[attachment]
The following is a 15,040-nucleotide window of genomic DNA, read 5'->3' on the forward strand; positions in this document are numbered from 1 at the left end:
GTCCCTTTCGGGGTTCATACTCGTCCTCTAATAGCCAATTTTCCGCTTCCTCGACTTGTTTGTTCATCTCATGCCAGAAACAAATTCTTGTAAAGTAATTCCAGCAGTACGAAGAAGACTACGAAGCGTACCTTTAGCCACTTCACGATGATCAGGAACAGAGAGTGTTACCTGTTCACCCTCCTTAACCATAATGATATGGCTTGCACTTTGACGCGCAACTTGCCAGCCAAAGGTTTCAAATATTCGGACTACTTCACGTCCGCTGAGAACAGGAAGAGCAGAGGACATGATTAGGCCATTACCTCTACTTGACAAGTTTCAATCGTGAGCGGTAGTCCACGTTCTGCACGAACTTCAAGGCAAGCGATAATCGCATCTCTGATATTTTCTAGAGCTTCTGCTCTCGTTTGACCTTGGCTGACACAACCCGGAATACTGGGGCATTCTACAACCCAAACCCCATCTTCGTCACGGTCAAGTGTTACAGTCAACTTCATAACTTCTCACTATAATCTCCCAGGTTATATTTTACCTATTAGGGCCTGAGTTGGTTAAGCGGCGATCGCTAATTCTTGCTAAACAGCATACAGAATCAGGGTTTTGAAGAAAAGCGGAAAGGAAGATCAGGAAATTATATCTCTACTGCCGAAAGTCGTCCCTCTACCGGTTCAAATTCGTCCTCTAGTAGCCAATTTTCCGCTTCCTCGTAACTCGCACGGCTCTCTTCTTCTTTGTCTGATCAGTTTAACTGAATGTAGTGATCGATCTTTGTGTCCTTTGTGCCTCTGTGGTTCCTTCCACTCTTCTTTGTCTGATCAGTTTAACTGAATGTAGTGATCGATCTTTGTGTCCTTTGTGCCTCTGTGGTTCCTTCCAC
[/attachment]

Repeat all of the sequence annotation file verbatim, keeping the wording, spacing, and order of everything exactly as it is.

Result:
The following is a 15,040-nucleotide window of genomic DNA, read 5'->3' on the forward strand; positions in this document are numbered from 1 at the left end:
GTCCCTTTCGGGGTTCATACTCGTCCTCTAATAGCCAATTTTCCGCTTCCTCGACTTGTTTGTTCATCTCATGCCAGAAACAAATTCTTGTAAAGTAATTCCAGCAGTACGAAGAAGACTACGAAGCGTACCTTTAGCCACTTCACGATGATCAGGAACAGAGAGTGTTACCTGTTCACCCTCCTTAACCATAATGATATGGCTTGCACTTTGACGCGCAACTTGCCAGCCAAAGGTTTCAAATATTCGGACTACTTCACGTCCGCTGAGAACAGGAAGAGCAGAGGACATGATTAGGCCATTACCTCTACTTGACAAGTTTCAATCGTGAGCGGTAGTCCACGTTCTGCACGAACTTCAAGGCAAGCGATAATCGCATCTCTGATATTTTCTAGAGCTTCTGCTCTCGTTTGACCTTGGCTGACACAACCCGGAATACTGGGGCATTCTACAACCCAAACCCCATCTTCGTCACGGTCAAGTGTTACAGTCAACTTCATAACTTCTCACTATAATCTCCCAGGTTATATTTTACCTATTAGGGCCTGAGTTGGTTAAGCGGCGATCGCTAATTCTTGCTAAACAGCATACAGAATCAGGGTTTTGAAGAAAAGCGGAAAGGAAGATCAGGAAATTATATCTCTACTGCCGAAAGTCGTCCCTCTACCGGTTCAAATTCGTCCTCTAGTAGCCAATTTTCCGCTTCCTCGTAACTCGCACGGCTCTCTTCTTCTTTGTCTGATCAGTTTAACTGAATGTAGTGATCGATCTTTGTGTCCTTTGTGCCTCTGTGGTTCCTTCCACTCTTCTTTGTCTGATCAGTTTAACTGAATGTAGTGATCGATCTTTGTGTCCTTTGTGCCTCTGTGGTTCCTTCCAC